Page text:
In Townsville, since the construction of the Ross River Dam upstream, hundreds of new houses have been built on low land; and when extreme rainfall in early 2019 forced the release of water from the dam, many hundreds of them were flooded, to the despair of their owners.
In the older houses on stumps anything under the house was wrecked, but the living areas were spared.
Nowadays, people often decide to lift their houses up high and build in underneath. Perhaps you own an old house near the river and want to lift the living space above flood level, or you’ve bought a house in town and moved it out on to a block of land in the country. You’ll need to check the building regulations. If you want to build in under your house, you will need to allow 2100mm minimum ceiling height for utility rooms and hallways, and 2400mm for living spaces; and you’ll need to replace those old hardwood or concrete posts with steel.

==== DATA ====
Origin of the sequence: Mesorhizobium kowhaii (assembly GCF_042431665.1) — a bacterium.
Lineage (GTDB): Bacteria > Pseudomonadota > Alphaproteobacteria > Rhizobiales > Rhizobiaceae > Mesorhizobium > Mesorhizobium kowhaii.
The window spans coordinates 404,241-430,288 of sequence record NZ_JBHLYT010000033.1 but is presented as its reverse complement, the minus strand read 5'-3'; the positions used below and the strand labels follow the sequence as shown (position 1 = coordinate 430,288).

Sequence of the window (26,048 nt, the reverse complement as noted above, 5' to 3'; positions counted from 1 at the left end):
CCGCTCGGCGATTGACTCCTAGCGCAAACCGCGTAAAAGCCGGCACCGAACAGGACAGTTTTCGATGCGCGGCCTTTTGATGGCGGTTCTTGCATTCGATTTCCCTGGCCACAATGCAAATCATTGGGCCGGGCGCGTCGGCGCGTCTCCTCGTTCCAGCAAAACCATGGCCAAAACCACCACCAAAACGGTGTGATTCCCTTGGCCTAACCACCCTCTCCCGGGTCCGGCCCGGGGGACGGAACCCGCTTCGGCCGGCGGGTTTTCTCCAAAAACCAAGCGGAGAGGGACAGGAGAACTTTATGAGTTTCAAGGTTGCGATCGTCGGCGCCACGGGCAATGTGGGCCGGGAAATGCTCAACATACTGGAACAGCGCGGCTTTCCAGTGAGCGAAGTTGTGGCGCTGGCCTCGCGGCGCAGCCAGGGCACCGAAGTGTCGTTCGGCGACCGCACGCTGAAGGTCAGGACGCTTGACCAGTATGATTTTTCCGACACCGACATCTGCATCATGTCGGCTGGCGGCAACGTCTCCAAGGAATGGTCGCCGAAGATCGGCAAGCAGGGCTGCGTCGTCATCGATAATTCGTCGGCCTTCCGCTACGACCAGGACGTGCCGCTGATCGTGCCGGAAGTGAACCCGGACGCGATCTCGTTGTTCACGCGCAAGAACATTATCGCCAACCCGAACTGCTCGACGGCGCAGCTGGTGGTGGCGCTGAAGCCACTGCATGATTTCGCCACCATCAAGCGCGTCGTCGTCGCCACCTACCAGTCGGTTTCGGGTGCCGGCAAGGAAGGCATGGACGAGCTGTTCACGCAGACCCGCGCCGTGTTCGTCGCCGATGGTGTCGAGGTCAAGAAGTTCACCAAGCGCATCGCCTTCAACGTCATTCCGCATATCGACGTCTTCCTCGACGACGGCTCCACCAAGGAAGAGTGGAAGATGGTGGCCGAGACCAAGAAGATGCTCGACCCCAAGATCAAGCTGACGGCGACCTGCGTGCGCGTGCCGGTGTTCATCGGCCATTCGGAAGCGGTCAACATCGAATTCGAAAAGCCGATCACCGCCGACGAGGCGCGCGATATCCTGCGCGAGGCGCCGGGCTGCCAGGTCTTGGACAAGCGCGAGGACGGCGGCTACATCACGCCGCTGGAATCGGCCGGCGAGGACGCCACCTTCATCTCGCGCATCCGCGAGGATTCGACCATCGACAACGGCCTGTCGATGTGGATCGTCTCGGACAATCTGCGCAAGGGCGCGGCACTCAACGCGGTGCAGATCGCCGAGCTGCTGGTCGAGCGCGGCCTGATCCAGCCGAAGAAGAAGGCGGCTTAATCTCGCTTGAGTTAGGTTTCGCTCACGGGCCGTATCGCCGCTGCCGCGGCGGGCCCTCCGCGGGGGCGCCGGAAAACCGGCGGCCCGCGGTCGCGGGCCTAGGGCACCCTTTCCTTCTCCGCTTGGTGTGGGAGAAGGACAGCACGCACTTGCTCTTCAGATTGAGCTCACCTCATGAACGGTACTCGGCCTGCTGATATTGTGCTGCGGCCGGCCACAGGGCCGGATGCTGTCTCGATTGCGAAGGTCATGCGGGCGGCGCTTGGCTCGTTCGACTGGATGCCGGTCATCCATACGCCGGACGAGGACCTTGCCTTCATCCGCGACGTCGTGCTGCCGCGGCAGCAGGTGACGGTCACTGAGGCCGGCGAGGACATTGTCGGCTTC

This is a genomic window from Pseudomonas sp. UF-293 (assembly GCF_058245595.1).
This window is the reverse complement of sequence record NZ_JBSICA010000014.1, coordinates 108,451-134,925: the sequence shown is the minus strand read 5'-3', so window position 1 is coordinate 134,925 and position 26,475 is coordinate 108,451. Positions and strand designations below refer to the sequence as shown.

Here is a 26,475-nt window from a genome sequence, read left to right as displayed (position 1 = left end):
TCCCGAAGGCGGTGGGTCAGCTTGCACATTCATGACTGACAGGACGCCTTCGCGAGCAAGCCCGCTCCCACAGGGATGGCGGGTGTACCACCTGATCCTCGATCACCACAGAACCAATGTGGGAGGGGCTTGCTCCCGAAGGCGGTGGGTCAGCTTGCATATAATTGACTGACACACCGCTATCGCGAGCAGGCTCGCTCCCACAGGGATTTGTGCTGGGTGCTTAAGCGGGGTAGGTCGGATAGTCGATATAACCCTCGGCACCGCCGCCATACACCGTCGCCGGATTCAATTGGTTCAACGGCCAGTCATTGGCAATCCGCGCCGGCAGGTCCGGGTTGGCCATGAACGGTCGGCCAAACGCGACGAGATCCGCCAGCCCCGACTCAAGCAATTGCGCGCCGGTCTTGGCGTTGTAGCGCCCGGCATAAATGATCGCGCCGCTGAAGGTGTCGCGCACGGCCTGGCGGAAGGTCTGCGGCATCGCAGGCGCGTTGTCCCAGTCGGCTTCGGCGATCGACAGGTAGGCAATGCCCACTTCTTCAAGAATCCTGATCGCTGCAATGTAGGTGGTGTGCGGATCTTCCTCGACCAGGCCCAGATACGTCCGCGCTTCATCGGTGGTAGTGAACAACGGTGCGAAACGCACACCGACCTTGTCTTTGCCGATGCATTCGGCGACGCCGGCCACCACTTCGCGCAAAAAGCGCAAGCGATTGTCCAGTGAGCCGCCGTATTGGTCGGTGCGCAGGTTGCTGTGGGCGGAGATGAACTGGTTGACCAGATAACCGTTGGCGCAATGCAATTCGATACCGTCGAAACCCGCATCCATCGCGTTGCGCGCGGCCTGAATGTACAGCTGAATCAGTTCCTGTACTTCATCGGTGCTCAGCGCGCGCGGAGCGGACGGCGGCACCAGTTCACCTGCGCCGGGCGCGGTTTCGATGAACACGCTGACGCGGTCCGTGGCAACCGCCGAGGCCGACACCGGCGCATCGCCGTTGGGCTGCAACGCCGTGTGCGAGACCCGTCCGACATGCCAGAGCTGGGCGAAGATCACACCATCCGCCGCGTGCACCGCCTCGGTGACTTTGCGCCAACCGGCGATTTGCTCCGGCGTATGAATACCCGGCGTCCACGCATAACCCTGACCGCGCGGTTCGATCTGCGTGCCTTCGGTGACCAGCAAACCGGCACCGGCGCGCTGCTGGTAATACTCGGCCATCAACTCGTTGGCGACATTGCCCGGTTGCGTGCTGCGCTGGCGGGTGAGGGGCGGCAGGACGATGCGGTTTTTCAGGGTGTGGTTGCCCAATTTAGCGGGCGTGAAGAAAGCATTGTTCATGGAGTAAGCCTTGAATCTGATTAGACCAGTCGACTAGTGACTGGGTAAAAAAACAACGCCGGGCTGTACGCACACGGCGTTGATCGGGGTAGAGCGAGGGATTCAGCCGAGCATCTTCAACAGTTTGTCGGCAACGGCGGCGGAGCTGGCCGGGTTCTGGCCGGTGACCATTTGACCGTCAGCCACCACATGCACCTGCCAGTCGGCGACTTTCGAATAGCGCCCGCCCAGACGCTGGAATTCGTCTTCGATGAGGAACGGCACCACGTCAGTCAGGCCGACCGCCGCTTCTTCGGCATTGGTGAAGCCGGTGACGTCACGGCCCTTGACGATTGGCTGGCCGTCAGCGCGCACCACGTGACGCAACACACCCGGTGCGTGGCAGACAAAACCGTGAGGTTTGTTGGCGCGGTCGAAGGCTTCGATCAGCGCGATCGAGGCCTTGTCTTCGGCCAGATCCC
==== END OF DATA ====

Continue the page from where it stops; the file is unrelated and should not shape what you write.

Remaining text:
Old houses that have been hoisted up high on steel posts look silly, like a long-legged lady with her skirts hitched up. That’s until they’ve been built in underneath, painted grey and white and turned into lush “Hamptons” style dwellings that look great on a real estate website.
I ask my grandson Jim if there is anything hazardous about being under his house, with its old concrete posts a little under regulation height. Maybe snakes or spiders?
He puts his hand on a beam perfectly positioned for hitting your head.
“Just this,” he answers wryly.
Our Burketown house was a government-built dwelling, regulation height. Under the house was dirt and gravel, with a meat-ant nest in one corner, but there were clothes wires strung between the steel posts. Washing hung there at night would be dry by morning.